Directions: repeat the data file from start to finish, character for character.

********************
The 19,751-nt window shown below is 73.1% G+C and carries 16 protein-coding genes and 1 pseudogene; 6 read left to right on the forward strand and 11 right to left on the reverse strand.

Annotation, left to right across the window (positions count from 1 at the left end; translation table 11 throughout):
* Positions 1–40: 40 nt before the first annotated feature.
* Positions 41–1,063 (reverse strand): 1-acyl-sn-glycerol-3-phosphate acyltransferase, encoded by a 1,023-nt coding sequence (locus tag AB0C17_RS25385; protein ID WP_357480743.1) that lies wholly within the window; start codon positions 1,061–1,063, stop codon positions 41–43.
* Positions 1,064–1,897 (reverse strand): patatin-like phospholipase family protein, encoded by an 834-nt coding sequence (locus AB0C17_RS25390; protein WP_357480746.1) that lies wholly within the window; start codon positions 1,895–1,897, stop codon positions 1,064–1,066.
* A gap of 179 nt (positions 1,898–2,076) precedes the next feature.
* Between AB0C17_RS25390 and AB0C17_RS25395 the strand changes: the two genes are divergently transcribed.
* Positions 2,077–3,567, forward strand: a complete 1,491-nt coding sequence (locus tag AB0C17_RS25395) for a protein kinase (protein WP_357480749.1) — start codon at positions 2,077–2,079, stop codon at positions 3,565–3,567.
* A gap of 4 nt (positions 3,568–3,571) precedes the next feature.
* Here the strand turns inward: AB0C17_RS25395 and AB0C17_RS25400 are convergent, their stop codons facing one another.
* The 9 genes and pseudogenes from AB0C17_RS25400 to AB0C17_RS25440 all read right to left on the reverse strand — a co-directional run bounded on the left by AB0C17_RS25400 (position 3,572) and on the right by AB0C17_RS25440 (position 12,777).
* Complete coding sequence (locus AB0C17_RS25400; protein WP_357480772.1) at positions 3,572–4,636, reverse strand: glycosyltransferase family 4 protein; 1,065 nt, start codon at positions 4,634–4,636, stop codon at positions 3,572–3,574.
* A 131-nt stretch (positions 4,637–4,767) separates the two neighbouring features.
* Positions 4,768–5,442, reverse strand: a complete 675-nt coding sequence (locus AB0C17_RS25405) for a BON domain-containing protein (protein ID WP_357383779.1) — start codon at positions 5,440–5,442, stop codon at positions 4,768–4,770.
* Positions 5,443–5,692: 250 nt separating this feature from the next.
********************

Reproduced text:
The 19,751-nt window shown below is 73.1% G+C and carries 16 protein-coding genes and 1 pseudogene; 6 read left to right on the forward strand and 11 right to left on the reverse strand.

Annotation, left to right across the window (positions count from 1 at the left end; translation table 11 throughout):
* Positions 1–40: 40 nt before the first annotated feature.
* Positions 41–1,063 (reverse strand): 1-acyl-sn-glycerol-3-phosphate acyltransferase, encoded by a 1,023-nt coding sequence (locus tag AB0C17_RS25385; protein ID WP_357480743.1) that lies wholly within the window; start codon positions 1,061–1,063, stop codon positions 41–43.
* Positions 1,064–1,897 (reverse strand): patatin-like phospholipase family protein, encoded by an 834-nt coding sequence (locus AB0C17_RS25390; protein WP_357480746.1) that lies wholly within the window; start codon positions 1,895–1,897, stop codon positions 1,064–1,066.
* A gap of 179 nt (positions 1,898–2,076) precedes the next feature.
* Between AB0C17_RS25390 and AB0C17_RS25395 the strand changes: the two genes are divergently transcribed.
* Positions 2,077–3,567, forward strand: a complete 1,491-nt coding sequence (locus tag AB0C17_RS25395) for a protein kinase (protein WP_357480749.1) — start codon at positions 2,077–2,079, stop codon at positions 3,565–3,567.
* A gap of 4 nt (positions 3,568–3,571) precedes the next feature.
* Here the strand turns inward: AB0C17_RS25395 and AB0C17_RS25400 are convergent, their stop codons facing one another.
* The 9 genes and pseudogenes from AB0C17_RS25400 to AB0C17_RS25440 all read right to left on the reverse strand — a co-directional run bounded on the left by AB0C17_RS25400 (position 3,572) and on the right by AB0C17_RS25440 (position 12,777).
* Complete coding sequence (locus AB0C17_RS25400; protein WP_357480772.1) at positions 3,572–4,636, reverse strand: glycosyltransferase family 4 protein; 1,065 nt, start codon at positions 4,634–4,636, stop codon at positions 3,572–3,574.
* A 131-nt stretch (positions 4,637–4,767) separates the two neighbouring features.
* Positions 4,768–5,442, reverse strand: a complete 675-nt coding sequence (locus AB0C17_RS25405) for a BON domain-containing protein (protein ID WP_357383779.1) — start codon at positions 5,440–5,442, stop codon at positions 4,768–4,770.
* Positions 5,443–5,692: 250 nt separating this feature from the next.